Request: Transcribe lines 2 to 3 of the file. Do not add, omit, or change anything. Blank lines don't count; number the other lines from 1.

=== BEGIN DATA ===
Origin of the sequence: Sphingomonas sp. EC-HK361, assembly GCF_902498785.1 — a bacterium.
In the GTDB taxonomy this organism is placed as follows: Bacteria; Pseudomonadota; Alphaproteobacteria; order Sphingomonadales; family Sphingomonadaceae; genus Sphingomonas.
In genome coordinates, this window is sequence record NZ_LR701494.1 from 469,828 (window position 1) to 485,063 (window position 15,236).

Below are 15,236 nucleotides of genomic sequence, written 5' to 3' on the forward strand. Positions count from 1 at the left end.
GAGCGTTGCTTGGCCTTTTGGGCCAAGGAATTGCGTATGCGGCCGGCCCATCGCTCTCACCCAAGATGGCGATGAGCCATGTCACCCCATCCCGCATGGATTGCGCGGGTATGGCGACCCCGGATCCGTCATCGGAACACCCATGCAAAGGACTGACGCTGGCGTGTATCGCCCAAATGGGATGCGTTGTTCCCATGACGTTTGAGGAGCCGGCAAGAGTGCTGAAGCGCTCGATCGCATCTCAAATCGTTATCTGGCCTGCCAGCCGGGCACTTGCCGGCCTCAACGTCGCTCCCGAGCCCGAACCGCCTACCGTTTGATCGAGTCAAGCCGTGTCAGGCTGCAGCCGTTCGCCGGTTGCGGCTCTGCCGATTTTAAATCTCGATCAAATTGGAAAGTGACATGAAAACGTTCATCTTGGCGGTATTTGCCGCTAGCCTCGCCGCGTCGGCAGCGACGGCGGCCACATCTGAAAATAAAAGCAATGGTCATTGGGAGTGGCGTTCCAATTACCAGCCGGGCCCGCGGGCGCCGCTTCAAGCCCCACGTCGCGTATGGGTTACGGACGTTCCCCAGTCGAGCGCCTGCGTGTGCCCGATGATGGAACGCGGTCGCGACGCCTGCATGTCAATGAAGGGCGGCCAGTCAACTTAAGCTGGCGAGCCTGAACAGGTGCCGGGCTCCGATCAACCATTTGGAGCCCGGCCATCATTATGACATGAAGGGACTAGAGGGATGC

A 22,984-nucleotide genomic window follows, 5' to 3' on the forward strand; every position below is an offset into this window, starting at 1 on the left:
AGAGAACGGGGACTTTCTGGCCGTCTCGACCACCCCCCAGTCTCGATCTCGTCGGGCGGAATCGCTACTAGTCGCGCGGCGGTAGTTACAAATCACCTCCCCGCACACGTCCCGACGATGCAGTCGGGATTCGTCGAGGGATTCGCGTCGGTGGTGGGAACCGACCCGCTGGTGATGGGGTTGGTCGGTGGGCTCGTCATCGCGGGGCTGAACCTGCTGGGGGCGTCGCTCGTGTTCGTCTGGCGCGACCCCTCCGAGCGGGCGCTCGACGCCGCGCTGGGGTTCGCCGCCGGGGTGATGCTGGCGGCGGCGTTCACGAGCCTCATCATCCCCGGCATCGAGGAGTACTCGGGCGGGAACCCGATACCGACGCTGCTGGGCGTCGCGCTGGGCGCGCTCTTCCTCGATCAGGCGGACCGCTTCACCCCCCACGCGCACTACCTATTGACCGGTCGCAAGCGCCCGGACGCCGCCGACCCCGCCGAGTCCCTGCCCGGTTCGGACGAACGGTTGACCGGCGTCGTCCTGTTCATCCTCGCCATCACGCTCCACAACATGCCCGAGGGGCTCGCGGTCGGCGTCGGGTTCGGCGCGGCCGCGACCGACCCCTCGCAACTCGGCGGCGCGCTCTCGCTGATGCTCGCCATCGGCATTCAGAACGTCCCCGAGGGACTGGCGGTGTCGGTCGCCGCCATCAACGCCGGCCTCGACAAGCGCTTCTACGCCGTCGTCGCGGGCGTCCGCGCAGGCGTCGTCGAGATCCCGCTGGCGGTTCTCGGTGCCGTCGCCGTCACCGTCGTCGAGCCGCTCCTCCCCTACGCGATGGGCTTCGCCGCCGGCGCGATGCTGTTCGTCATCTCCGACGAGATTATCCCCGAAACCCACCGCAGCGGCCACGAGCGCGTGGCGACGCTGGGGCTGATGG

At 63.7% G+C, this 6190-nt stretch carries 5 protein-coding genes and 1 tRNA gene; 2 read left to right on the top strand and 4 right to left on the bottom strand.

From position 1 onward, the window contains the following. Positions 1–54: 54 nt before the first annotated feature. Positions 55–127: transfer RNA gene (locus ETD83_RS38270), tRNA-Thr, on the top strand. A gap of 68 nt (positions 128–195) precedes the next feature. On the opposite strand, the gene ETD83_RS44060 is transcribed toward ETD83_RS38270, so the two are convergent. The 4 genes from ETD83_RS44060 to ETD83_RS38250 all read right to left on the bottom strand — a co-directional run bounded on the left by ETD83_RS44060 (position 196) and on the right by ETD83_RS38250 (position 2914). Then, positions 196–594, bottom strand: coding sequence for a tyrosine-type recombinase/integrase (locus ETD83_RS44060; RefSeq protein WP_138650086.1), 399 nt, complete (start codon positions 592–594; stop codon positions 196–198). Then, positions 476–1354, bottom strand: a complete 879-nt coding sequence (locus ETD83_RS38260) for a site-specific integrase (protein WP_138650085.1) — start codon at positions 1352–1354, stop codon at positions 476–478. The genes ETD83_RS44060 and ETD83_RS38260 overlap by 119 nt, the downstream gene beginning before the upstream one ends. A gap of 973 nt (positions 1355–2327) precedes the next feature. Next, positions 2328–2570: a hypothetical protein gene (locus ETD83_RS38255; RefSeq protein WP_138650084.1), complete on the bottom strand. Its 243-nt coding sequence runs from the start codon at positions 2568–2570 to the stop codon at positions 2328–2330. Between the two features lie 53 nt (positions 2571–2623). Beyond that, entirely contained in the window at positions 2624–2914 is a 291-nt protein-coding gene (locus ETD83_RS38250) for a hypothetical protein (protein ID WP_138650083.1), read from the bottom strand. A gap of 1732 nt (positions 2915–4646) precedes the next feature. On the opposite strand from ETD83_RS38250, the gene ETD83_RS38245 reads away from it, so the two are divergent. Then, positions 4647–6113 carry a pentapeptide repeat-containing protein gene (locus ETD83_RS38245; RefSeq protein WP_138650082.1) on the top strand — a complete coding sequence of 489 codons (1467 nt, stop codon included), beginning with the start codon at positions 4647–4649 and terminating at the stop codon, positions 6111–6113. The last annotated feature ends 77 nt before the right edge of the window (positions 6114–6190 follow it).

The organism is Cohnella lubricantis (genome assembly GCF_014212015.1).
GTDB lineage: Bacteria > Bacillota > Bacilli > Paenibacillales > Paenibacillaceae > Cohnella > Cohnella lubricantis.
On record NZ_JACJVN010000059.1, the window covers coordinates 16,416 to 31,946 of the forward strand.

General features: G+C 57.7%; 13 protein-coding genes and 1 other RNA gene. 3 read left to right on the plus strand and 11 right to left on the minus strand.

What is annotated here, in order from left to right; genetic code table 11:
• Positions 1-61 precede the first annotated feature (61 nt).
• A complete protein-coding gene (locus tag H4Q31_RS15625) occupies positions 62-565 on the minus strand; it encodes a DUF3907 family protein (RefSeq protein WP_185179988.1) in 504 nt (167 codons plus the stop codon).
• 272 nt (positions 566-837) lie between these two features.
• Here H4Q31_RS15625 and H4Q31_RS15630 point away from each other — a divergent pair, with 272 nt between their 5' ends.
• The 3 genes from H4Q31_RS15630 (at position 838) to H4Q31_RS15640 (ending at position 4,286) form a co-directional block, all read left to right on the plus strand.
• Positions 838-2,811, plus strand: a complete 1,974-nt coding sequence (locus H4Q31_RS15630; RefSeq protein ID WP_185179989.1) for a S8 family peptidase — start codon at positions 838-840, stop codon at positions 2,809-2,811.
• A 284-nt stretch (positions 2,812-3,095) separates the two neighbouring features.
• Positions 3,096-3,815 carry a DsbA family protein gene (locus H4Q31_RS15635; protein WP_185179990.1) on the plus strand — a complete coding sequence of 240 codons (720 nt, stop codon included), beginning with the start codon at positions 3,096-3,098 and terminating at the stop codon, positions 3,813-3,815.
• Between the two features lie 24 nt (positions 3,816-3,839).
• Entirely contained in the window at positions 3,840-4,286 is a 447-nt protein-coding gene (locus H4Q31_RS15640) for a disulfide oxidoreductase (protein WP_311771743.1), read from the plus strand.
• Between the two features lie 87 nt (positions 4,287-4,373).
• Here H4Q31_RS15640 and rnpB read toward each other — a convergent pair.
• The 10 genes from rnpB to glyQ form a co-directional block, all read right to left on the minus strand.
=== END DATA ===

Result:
In the GTDB taxonomy this organism is placed as follows: Bacteria; Pseudomonadota; Alphaproteobacteria; order Sphingomonadales; family Sphingomonadaceae; genus Sphingomonas.
In genome coordinates, this window is sequence record NZ_LR701494.1 from 469,828 (window position 1) to 485,063 (window position 15,236).